Try to change your usual sitting position while eating. So, following in the footsteps of the Prophet (may the peace and blessings of Allah be upon him) try sitting either on both knees or on your left leg while keeping the right one upright. It’s best not to change the position you choose before you finish eating. If this position does not suit you, particularly at the beginning, then you may take the position you prefer most, but try not to lean on anything. The Prophet (may the peace and blessings of Allah be upon him) would seat himself attentively before food.
First and foremost say “bismillah” (in the name of Allah) before your first mouthful. It would be preferable to begin your meal with some fruit. If you wish to use the first three fingers on your right hand (starting with the thumb), try as much as possible not to involve the last two fingers while eating to buffer yourself against overeating. Incorporating the fingers into the eating process has several merits, including increased awareness of the food you eat and pleasure from enjoying the food’s texture.
Avoid using your left hand while eating unless you are left-handed, though you may use it to peel fruits or separate meat from bones. In any case make sure that your left hand does not carry any food up to your mouth (due to explicit and strict cautioning against this in the Sunnah).
A merit of using just one hand while eating is to decrease the amount of food a person consumes, in addition to increase awareness of the food one is eating. Each time you notice your left hand involved in the eating process you should pull it back and attempt to complete eating with just one hand. This will help prevent slipping into excessive eating. Training yourself to adhere to this procedure may not be easy at first, but repetition and ongoing trials along with your persistence to follow the Sunnah will gradually facilitate the matter.
After bringing something to your mouth with your right hand, do not extend your hand once again to the plate before properly chewing and swallowing your food. This may be very difficult at the beginning, but this is the fashion by which the Prophet (peace be upon him) ate. Gulping down food without proper chewing, or eating in a hurry is not healthy. This is an important reason behind obesity and overeating. Since the feeling of satiety comes after twenty minutes of eating, we must train ourselves to chew food properly and not to reach out for more food before finishing what’s already in our mouths.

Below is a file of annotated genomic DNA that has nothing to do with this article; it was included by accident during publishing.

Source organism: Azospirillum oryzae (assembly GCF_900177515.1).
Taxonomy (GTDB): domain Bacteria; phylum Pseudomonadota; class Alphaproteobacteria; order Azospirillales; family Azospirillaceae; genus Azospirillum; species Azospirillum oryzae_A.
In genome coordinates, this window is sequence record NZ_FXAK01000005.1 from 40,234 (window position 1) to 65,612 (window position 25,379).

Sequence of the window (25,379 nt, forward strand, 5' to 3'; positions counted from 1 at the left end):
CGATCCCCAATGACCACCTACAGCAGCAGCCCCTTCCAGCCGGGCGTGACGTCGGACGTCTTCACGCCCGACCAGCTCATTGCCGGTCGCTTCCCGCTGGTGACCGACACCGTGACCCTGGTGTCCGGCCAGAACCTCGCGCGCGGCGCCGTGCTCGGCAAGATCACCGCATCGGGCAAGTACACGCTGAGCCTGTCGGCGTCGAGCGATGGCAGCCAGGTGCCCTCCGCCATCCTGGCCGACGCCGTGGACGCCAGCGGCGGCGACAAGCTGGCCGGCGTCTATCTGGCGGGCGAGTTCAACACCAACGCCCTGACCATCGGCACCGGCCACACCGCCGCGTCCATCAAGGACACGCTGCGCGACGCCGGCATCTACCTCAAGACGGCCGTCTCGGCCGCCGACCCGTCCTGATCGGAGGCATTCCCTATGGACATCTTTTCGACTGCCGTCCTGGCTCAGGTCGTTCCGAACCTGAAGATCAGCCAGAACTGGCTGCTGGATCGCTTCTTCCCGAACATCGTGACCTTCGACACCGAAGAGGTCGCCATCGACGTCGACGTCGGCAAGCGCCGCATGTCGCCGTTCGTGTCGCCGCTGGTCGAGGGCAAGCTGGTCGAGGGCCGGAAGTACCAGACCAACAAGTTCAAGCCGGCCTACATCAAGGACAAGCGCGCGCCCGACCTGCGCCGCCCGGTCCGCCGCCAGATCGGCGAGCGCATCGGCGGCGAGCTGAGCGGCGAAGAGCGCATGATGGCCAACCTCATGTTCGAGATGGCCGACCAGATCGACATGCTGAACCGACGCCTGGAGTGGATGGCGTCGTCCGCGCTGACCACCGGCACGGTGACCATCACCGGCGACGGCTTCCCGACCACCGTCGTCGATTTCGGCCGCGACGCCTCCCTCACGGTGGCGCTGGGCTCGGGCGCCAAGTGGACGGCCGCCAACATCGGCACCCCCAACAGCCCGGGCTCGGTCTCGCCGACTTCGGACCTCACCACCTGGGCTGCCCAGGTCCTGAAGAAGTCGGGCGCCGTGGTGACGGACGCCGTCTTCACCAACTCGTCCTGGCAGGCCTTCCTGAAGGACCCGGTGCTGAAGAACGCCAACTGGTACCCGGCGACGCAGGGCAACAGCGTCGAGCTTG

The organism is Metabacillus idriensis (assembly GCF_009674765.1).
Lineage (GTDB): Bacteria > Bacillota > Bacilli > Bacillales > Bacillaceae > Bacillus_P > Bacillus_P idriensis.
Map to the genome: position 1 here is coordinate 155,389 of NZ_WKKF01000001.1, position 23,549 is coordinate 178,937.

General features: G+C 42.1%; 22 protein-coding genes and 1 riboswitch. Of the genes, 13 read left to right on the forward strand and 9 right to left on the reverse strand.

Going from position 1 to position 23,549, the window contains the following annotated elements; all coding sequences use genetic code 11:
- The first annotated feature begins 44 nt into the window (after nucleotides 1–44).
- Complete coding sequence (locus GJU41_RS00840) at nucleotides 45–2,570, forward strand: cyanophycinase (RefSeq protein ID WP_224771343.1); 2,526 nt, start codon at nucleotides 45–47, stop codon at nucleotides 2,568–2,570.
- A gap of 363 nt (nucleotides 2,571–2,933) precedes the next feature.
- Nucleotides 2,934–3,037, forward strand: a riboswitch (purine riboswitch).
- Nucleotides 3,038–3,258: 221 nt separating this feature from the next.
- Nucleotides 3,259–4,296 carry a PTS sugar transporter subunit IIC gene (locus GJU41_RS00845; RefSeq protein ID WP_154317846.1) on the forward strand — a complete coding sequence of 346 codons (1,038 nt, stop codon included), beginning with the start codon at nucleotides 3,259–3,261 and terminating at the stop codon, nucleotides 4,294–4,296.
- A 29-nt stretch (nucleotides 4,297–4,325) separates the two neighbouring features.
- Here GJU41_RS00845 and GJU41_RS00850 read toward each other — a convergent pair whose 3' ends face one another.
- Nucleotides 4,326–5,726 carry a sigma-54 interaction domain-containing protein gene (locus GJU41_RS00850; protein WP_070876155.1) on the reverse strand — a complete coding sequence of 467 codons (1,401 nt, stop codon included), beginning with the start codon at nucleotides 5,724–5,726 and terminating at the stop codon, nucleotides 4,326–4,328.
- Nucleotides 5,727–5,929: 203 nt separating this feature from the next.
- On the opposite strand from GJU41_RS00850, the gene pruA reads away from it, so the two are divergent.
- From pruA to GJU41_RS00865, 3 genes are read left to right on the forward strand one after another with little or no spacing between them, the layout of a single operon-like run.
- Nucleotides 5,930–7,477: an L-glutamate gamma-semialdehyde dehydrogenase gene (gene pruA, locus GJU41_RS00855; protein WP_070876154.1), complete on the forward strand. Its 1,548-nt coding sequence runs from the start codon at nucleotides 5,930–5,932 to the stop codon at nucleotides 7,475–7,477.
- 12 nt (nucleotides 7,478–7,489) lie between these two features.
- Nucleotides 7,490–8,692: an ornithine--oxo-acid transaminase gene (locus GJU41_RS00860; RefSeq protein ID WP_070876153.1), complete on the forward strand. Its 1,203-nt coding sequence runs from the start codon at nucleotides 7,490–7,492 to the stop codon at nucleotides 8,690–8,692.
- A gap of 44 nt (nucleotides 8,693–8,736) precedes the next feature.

After finishing your meal, it is sunnah to lick the three fingers you used while eating. Do not be disgusted to lick your fingers, if you used them, after you finish eating, since these fingers carried the food to your mouth.
After you finish your meal, thank Allah and express your gratitude to Him, for this is an imperative duty.
After a meal, the sunnah is to wash your hands and mouth, and it is preferable to renew your ablution.
The above steps are guidelines for those who wish to keep in shape and maintain their ideal weight. These steps do not involve resorting to the pains of modern dieting, and rely completely on the Sunnah of the Prophet (peace be upon him). This diet has no negative side effects since it preaches responding to our bodies’ signals, by eating when we feel hungry and only when we feel hungry. ** Dr Wail Abu Hendi is a psychologist with an MD from the University of ZagaZig’s Faculty of Medicine. He is the author of several books discussing issues of religion and psychology. He is also a prime contributor of the Arabic web site Maganin.com.